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Meaning and Purpose (MaP) therapy aims to enhance meaning-based coping through a life review that focuses on the value and worth of the person, key relationships, sources of fulfillment, roles, and future priorities in living life out fully. We sought to test the feasibility and acceptability of a six-session model of MaP therapy against a wait-list control cohort in a pilot study seeking effect sizes on measures of adaptation.
We randomized patients with advanced cancer to MaP therapy or wait-list control, with measures administered at baseline and after 6–8 weeks. Wait-list patients could then crossover to receive therapy, with further measures collected postintervention. Adherence to the manualized model was sustained through weekly supervision and fidelity coding of recorded sessions. We used generalized estimating equations to control for baseline and any correlation of data.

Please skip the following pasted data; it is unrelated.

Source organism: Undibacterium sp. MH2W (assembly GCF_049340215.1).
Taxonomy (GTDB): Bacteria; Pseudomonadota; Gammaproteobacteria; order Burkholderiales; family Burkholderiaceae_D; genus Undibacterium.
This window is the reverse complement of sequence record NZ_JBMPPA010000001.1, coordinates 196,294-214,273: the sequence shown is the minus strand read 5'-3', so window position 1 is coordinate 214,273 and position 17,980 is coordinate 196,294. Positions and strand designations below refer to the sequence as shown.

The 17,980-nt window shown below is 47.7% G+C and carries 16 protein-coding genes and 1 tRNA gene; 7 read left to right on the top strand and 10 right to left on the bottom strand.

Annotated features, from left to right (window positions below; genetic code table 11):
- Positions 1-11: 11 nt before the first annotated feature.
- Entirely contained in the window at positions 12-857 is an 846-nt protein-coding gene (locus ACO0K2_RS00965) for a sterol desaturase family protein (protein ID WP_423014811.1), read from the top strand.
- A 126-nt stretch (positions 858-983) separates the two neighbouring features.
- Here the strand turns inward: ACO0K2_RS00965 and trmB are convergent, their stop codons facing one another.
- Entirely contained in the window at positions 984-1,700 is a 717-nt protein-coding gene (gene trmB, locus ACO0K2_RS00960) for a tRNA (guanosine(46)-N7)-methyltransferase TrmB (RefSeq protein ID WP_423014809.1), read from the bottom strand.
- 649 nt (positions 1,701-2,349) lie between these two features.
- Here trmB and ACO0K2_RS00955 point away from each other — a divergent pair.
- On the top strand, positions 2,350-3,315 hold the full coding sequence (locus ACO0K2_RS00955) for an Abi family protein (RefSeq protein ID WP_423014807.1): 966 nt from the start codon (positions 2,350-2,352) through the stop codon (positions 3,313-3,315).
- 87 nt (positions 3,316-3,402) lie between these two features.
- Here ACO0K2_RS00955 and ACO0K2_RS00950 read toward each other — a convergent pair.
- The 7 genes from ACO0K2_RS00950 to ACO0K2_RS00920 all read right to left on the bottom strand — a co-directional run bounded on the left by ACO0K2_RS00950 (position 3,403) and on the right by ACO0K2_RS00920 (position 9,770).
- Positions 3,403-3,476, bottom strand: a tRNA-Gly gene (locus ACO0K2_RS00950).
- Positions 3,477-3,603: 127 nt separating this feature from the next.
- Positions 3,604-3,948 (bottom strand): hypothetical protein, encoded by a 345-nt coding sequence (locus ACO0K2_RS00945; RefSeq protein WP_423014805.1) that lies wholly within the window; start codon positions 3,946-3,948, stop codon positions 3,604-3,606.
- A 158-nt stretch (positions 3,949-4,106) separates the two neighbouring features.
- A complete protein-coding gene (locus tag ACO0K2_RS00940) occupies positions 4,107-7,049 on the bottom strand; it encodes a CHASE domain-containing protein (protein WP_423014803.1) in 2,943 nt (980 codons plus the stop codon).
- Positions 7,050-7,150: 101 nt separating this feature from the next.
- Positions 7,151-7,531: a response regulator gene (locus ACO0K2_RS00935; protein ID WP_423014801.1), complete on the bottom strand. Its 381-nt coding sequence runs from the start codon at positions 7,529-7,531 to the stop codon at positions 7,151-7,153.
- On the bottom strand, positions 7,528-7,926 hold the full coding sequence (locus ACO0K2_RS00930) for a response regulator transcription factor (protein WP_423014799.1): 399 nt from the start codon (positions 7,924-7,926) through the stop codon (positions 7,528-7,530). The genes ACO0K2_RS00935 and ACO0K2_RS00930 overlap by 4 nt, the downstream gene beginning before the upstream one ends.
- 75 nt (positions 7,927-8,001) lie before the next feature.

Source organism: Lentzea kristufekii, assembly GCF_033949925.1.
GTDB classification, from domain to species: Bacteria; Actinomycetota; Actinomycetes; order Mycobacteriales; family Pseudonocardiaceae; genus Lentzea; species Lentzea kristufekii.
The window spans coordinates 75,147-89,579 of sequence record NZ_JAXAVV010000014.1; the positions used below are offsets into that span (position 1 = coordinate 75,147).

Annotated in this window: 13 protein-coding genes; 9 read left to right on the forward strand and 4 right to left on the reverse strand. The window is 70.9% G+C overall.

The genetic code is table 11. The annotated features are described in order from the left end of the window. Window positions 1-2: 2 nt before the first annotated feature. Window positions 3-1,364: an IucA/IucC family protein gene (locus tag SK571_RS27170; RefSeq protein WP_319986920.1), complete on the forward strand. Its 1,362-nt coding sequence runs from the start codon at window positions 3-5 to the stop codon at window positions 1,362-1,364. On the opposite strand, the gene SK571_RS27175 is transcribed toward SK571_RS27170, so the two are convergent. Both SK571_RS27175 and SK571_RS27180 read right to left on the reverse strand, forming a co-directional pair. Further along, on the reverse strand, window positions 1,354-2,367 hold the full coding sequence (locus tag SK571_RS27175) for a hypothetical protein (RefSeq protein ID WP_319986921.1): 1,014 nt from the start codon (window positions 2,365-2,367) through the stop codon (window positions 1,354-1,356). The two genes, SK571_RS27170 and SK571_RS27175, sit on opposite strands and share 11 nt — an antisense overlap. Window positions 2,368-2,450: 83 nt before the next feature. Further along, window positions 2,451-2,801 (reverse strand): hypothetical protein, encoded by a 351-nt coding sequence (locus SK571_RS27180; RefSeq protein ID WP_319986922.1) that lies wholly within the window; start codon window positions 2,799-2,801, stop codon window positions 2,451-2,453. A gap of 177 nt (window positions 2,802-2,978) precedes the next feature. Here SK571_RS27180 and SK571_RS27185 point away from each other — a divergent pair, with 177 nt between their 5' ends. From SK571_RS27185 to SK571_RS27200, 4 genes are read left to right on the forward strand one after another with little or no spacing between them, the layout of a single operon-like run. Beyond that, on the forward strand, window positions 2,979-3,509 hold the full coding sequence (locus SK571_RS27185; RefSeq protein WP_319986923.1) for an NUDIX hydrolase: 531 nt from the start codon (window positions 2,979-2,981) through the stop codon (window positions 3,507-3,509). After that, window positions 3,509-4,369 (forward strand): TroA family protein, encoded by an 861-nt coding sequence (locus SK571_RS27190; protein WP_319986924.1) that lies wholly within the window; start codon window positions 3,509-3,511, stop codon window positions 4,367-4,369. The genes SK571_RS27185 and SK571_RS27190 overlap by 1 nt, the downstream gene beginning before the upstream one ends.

From 134 eligible participants, 57 (43%) consented, and 40 of 45 (89%) offered therapy completed 6 sessions. Key barriers to consenting patients were poor health (15 refusers and 4 withdrawals) and death intervened in 6 participants. MaP therapy generated adequate effect sizes in posttraumatic growth (new possibilities, appreciation of life, and personal strength) and life attitudes (choices and goal seeking) to permit calculation of power for a formal randomized, controlled trial.
Significance of results
Delivery of this model of existentially oriented therapy is feasible and acceptable to patients. A properly powered randomized controlled trial is justified to examine the efficacy of this intervention.